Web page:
Let us look at the use of hard drugs in the light of what the Bible says about sin. A young Witness may be offered a drug by a classmate. And in a thoughtless moment of weakness, he takes the drug and then takes another drug, and suddenly he or she is hooked. Is this wickedness? Absolutely not. But the body of the user of hard drugs develops an addiction to the drug without the consent of the drug user. The addiction to hard drugs is extremely strong, as we see in the quotation below.

When people become addicted to heroin, they crave the drug so strongly that, even when they know what consequences they face as a result of their heroin use, they are unable to stay away from the drug. This makes relapse to heroin use incredibly likely after detox. Often, those struggling with heroin addiction experience multiple episodes of relapse on their road to recovery.[1]

So what should we do as Christians when a Witness is rightly disfellowshipped for the use of hard drugs? We find the principle of what to do in Galatians 6:1 (NWT13):

Brothers, even if a man takes a false step before he is aware of it, you who have spiritual qualifications try to readjust such a man in a spirit of mildness.

I use the word “principle,” because Paul speaks of one false step, and a person who is disfellowshipped for the use of hard drugs must be permeated by this use in contrast with one false step. But the words “before he is aware of it” very well fit the situation of a user of hard drugs. He or she became hooked before he or she was aware of it, and therefore family and friends and the elders should do everything they can to help the drug abuser to quit his or her abuse after the disfellowshipping. They should not give up, but they should not let the abuser make demands on them. This is Christian love on the basis of the example of Jesus Christ, and it is absolutely not a lenient application of the laws of God.

In 1973, the Governing Body went in the opposite direction of supporting Witnesses who had been hooked on hard drugs. As the quotation above shows, it is extremely difficult to quit the habit of using hard drugs. But if an addict, after his or her strong effort to quit the drug habit, had succeeded, there was one drug that could help the person against relapse, and that was methadone. This drug fills the same opioid receptors in the brain that heroin and prescription painkillers do. But those who use methadone do not become intoxicated. In Norway, a person using methadone is allowed to drive a car, but a person who has taken a pint of beer is not allowed to drive a car. However, in 1973, the Governing Body decided that the use of methadone was a disfellowshipping offense, just as was the use of hard drugs. (See the article “Methadone and disfellowshipping” in the category  “Reversed view of disfellowshipping offenses.”) By this decision, they took away the remedial help drug addicts, who had been a part of the congregations of Jehovah’s Witnesses  could have received.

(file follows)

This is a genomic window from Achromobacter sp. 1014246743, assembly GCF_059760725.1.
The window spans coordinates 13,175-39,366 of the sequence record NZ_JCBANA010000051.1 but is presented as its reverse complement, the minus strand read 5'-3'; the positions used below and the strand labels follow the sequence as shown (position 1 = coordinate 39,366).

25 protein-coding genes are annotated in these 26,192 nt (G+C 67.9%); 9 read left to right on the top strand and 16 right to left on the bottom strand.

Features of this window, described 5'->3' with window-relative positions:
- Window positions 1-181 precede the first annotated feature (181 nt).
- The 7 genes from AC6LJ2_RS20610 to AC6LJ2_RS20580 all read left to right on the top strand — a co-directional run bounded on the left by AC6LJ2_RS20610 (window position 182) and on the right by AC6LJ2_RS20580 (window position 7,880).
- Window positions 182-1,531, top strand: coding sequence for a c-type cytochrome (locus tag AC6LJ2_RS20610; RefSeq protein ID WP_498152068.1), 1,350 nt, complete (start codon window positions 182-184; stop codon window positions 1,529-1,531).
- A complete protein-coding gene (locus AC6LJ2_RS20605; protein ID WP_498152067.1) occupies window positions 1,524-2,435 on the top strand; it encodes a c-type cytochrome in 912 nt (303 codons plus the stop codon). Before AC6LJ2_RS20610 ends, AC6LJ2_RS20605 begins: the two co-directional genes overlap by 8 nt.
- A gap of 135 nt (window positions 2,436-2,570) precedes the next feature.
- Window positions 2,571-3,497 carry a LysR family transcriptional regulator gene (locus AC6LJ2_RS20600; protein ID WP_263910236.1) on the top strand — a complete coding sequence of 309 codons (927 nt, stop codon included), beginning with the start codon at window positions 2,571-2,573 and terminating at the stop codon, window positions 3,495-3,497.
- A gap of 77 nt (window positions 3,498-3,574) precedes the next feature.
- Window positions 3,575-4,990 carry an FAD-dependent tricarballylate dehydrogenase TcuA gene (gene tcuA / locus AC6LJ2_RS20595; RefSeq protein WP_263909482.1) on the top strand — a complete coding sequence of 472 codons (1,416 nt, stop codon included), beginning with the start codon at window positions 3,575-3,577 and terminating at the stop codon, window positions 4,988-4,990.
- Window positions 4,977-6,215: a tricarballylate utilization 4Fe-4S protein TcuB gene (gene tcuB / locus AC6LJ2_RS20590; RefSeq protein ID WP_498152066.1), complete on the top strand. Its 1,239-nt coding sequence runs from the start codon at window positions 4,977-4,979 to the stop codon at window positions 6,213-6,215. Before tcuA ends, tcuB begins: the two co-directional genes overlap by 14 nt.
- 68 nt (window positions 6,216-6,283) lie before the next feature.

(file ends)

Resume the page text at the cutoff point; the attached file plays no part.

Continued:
The decision that the use of methadone was a disfellowshipping offense remained in place for 40 years. It was first in 2013 that the letter prohibiting the remedial use of methadone was removed from the files of the congregations. I am certain that the Governing Body’s prohibition against the use of methadone has prevented thousands of Witnesses from being able to quit their drug abuse.

The members of the Governing Body are responsible for denying drug addicts the help to quit their addiction: They have forbidden family and friends from offering the addicts help, and they have forbidden the medicine methadone that can help an addict live a normal life after quitting the drug habit.

Thus, the members of the Governing Body have partial responsibility for the degraded life and addiction of thousands of Witnesses and for the death of many of these.




On the basis of the discussion above, we must conclude that the words about tobacco, marijuana, and the abuse of drugs are misleading. No one can deny that marijuana is a dangerous drug that can lead to intoxication and uncontrolled conduct. By placing tobacco and betel nut in the same category as marijuana, a misleading impression is given that tobacco and betel nut are also in the same category of disfellowshipping offenses. But this is not true!

The basic error of the Governing Body in this case is the focus on the use and abuse of different drugs as disfellowshipping offenses rather than where it should be, on the uncontrolled conduct as a consequence of the intoxication certain drugs can induce. This is a human viewpoint that is not based on the Bible, and the many arbitrary rules that have resulted from this mistaken view are unacceptable for those who believe in the Bible as the only authority for their faith and life.

Rolf Furuli

Author Rolf Furuli